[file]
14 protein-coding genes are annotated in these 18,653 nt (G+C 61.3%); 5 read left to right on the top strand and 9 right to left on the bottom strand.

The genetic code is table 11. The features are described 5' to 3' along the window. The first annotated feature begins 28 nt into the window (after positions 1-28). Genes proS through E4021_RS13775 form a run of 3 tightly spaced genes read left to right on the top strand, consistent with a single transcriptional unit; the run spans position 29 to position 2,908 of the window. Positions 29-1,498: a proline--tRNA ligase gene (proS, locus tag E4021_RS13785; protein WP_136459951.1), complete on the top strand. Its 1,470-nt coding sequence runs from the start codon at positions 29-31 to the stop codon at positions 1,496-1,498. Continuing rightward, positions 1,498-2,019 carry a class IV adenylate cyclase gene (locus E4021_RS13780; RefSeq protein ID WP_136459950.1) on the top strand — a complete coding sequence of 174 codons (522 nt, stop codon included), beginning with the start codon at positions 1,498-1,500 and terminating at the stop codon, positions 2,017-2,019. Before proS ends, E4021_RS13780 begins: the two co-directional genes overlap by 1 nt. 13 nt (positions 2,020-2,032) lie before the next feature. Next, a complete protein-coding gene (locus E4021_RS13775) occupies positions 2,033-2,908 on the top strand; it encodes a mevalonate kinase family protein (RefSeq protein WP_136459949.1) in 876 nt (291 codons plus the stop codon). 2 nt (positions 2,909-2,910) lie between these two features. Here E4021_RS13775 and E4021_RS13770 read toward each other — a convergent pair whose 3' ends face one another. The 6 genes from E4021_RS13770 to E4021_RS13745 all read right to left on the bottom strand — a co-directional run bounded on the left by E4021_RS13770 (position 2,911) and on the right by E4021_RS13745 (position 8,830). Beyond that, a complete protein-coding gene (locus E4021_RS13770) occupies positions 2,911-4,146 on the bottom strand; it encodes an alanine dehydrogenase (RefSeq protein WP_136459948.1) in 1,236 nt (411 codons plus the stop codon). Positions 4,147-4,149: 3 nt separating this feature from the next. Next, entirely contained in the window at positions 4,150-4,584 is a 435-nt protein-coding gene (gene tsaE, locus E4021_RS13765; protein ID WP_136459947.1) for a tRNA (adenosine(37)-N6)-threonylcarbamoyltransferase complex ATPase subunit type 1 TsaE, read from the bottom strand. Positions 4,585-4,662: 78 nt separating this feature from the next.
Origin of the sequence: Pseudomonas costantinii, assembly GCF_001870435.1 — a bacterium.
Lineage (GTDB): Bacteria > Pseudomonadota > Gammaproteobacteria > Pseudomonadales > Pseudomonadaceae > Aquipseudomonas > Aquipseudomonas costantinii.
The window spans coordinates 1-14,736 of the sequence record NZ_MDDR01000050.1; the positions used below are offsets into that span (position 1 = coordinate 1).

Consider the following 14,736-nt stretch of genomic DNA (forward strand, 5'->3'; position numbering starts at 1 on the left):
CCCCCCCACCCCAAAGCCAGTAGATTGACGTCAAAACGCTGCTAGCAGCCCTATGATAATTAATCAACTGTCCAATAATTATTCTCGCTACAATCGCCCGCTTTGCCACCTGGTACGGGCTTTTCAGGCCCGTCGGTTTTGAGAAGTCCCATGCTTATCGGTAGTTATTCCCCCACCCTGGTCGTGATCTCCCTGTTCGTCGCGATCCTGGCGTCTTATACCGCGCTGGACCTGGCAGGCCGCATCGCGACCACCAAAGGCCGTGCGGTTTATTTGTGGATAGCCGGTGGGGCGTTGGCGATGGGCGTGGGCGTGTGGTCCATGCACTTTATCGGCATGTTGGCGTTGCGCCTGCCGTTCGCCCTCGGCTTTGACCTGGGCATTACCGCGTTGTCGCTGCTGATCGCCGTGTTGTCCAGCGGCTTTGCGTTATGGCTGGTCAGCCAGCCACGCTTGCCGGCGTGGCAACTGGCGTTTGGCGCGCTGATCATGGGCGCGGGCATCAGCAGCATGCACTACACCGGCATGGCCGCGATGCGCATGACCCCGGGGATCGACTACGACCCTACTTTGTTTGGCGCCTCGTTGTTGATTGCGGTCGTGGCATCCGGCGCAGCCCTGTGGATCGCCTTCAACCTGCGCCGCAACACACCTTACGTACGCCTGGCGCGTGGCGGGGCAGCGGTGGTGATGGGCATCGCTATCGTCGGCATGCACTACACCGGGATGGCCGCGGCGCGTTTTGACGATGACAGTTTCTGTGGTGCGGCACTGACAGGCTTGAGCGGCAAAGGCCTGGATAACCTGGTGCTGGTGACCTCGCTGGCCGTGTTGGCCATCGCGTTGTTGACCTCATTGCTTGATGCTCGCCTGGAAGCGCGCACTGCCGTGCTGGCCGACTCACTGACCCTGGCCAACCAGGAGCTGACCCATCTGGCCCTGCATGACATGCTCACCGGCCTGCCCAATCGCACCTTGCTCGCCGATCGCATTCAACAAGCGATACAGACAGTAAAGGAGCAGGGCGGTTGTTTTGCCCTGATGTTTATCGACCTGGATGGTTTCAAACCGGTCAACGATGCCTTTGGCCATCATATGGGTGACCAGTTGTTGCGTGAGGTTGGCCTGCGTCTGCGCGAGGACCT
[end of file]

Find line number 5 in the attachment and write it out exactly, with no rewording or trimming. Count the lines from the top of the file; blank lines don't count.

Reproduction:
The window spans coordinates 1-14,736 of the sequence record NZ_MDDR01000050.1; the positions used below are offsets into that span (position 1 = coordinate 1).